Top Features to Look for in the Best Camera for Deer Hunting

Purchasing a deer hunting camera will give you unrivalled access to tracking, monitoring, and capturing great shots of deer and other wildlife. There are many options for deer hunting and trail cameras, including a variety of makes and models, each with unique features, capabilities, and settings. Here are our recommendations on selecting the best camera for deer hunting that will give you the finest results. 

How Do Deer Cameras Work?

Many of our customers have a lot of questions about the functionality and capacity of deer cameras. Deer cameras use powerful motion sensors to capture images or video when motion is detected. Deer cameras store images or video on the camera's internal memory card so that you can access and view the results later on your computer or mobile. As well as wondering how they work, customers also ask what is a trail camera compared to a deer camera? The answer to this one is simple- they are two terms used for the same types of cameras. 

Some customers want to know what is PIR sensitivity in a deer camera. PIR stands for Passive Infrared, a technology that recognises the light emitted by moving objects. You might also wonder do trail cameras flash? Most deer cameras do not produce that bright flash when taking pictures at night. Instead, they have powerful night vision to enable them to capture quality images even in low-light conditions. 

Best Camera for Deer Hunting: What To Look For

As you assess the options for a deer hunting camera, think also about how and when you want to use the camera. Here are twelve features to consider as you decide which trail camera is for you.

Resolution: For high-clarity images, look for deer cameras with a resolution between 12 and 20 megapixels. Cameras offering higher than 20 megapixels often use software tools to enhance the actual image, so keep that in mind if you want something other than enhanced imagery.

Detection Range: The required detection range will depend on the area you wish to monitor. A longer detection range is great for use in wide open spaces, but a range of at least 50 feet is considered pretty standard.  

Trigger Speed: The trigger speed is how quickly your camera can take a photo once motion is detected. Most deer cameras have a speed between 0.5 to 1 second, with some models even operating at just 0.3 seconds.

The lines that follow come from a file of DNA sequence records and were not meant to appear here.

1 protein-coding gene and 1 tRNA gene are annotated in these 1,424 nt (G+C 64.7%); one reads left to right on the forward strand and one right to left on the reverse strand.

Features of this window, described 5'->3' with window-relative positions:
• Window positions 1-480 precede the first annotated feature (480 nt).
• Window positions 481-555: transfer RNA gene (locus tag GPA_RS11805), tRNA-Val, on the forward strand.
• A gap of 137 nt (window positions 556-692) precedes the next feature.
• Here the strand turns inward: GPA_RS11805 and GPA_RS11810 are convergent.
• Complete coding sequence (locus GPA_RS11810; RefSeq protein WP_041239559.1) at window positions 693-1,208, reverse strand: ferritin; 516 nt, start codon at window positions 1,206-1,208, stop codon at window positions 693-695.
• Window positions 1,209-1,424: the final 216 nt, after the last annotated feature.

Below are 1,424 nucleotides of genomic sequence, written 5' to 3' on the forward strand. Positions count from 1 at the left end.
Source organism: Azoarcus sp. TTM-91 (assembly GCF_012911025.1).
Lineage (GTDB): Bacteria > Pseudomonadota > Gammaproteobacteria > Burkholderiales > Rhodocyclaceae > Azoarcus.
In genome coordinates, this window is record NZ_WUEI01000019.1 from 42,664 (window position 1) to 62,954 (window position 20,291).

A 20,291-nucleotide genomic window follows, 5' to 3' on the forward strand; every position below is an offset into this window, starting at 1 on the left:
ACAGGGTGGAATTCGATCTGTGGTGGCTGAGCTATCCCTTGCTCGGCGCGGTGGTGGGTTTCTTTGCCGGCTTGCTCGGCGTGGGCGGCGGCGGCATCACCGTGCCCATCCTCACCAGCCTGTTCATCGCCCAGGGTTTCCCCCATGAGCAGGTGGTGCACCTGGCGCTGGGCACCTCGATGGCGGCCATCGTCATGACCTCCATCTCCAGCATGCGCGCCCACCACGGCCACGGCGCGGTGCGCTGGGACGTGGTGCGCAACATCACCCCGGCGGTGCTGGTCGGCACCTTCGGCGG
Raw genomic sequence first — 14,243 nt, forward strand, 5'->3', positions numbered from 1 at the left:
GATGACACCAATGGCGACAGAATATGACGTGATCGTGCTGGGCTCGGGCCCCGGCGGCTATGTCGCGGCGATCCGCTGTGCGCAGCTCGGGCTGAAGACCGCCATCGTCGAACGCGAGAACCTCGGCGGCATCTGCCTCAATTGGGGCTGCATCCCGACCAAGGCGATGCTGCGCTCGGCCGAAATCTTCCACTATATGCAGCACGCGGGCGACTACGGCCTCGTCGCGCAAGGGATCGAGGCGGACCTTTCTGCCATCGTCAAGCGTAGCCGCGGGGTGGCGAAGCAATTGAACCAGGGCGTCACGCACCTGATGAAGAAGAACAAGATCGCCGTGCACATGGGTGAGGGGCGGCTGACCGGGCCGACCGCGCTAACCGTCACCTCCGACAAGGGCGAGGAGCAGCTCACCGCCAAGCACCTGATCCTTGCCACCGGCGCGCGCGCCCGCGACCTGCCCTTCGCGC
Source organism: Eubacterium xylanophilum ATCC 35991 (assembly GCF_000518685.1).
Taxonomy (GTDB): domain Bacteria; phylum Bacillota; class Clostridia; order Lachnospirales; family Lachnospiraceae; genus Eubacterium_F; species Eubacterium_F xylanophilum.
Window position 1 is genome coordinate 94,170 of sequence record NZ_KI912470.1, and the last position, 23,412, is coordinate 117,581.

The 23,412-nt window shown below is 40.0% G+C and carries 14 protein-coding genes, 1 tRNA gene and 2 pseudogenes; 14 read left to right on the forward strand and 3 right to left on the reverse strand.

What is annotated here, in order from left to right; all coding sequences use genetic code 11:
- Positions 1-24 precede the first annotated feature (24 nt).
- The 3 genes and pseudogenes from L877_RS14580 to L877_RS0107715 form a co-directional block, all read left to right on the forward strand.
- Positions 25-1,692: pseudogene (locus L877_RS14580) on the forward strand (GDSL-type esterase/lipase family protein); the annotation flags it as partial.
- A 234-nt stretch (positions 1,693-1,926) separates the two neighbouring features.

Memory Capacity: Some cameras have inbuilt storage capacity, while others use SD cards to hold images. Look for a camera with greater memory capacity if you intend to capture a lot of photos or will be using video.

Recovery Time: Another point to check is recovery time. A faster recovery time enables you to prepare for and snap the next shot. Also, look for a video camera with a low stealth cam PIR delay, meaning it will quickly reinitialise the PIR sensor after taking a video clip. 

Wireless Connectivity: Not all trail cameras offer wireless connectivity, as they typically store images on a memory card. Look for a camera that has wireless connectivity if you want to be able to access remote viewing features.

Audio Recording: Not all deer cameras record sound, so if you want to hear what is going on, make sure you select a camera with audio capacity.

Viewing Screen: A camera with a built-in viewing screen allows you to quickly and easily view your images without having to download them onto another device.

Brand Reputation: Brands like Bushnell, Browning, Cuddeback, Scoutguard, and wildlife experts Wingscapes have built strong reputations for high quality, robustness, and reliability. Reading our online reviews can help you learn more about each company's particular strengths and specialisations.

Customisable Setting: You will come across a variety of trail camera settings. Some deer cameras boast burst modes and can take many pictures quickly, which you might consider essential for capturing what you want. It also pays to check the game camera time lapse settings and options for recording over longer periods.

Durability: The Australian environment can be harsh, and depending on where you live, your deer camera could be exposed to extreme heat or wild wet weather. If you are out in these conditions, select a camera that can withstand placement in a harsh location. 

Price: Your budget may be the most significant determining factor in your chosen deer hunting camera. We have options ranging from around $200 to $600 or more. 

Plenty of Options at Pro's Choice

There is a lot to consider when it comes to buying the best camera for deer hunting. While quality parts and versatile settings are essential, you should also consider your budget and which features are your priorities. If you intend to use your camera for hunting, the camera's PIR detection range and trigger speed will be critical. 

If your intent is more general wildlife surveillance, then elements like battery life, audio recording capability, and durability might matter more.

At Pro's Choice, we understand that our customers have different interests and needs. We have trail camera options for diverse Australian environments. Check out our comprehensive selection of trail cameras—each model has a full description, specification, and accessory checklist. If you don't know how to use a trail camera, handy guides, and forums are available online. At Pro's Choice, you will find the trail camera that is right for you.

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